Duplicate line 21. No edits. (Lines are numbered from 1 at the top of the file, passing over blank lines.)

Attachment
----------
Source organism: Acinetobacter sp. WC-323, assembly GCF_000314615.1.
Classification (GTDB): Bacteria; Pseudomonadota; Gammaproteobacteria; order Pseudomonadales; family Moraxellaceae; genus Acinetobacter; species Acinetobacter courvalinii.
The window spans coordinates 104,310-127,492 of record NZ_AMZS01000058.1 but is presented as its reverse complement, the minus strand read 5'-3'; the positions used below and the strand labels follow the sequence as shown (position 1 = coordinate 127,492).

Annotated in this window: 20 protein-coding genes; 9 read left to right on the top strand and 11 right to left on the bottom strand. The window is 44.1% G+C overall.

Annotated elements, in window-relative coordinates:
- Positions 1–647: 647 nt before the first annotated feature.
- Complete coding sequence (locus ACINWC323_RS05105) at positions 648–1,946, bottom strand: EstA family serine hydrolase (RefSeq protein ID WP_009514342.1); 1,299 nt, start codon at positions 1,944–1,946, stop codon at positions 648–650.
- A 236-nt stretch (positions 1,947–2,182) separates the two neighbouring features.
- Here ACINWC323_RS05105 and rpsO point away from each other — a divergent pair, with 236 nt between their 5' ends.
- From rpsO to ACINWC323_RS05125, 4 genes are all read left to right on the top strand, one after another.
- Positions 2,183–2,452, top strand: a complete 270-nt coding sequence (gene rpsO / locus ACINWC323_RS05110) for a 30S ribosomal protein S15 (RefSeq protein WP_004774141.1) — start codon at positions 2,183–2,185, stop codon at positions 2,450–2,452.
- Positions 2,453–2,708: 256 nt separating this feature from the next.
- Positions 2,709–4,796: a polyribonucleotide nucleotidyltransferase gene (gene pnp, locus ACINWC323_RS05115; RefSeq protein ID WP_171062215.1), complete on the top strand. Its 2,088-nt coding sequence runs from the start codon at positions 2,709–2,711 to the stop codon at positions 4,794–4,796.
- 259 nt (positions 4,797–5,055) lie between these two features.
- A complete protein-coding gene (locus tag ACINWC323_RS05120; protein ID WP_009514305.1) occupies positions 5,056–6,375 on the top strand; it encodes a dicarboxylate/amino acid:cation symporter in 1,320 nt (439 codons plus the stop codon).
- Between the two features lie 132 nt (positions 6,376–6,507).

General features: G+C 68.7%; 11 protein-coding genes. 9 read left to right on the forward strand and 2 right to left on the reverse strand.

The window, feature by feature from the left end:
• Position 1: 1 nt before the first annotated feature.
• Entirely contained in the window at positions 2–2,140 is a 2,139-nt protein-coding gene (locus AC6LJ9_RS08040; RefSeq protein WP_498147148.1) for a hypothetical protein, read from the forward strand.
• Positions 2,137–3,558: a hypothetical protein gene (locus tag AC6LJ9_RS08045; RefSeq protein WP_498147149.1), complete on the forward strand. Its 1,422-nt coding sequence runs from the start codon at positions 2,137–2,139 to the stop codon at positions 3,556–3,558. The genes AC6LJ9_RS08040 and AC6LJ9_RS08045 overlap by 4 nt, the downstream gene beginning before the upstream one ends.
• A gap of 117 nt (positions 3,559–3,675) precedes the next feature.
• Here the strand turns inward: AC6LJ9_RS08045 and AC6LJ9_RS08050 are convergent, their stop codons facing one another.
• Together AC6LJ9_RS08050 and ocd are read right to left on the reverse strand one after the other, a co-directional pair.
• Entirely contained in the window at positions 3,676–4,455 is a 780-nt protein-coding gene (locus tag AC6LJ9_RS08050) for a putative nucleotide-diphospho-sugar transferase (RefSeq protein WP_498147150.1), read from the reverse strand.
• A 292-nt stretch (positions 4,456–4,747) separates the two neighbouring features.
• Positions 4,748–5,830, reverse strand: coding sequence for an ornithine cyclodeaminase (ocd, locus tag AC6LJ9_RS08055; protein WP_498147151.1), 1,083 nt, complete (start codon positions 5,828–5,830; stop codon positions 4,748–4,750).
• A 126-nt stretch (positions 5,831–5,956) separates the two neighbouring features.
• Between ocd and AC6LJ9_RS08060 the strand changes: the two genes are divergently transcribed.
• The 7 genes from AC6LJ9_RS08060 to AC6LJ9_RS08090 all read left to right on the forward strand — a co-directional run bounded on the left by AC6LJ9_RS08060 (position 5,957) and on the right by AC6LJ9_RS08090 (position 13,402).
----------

• Positions 2,137–3,558: a hypothetical protein gene (locus tag AC6LJ9_RS08045; RefSeq protein WP_498147149.1), complete on the forward strand. Its 1,422-nt coding sequence runs from the start codon at positions 2,137–2,139 to the stop codon at positions 3,556–3,558. The genes AC6LJ9_RS08040 and AC6LJ9_RS08045 overlap by 4 nt, the downstream gene beginning before the upstream one ends.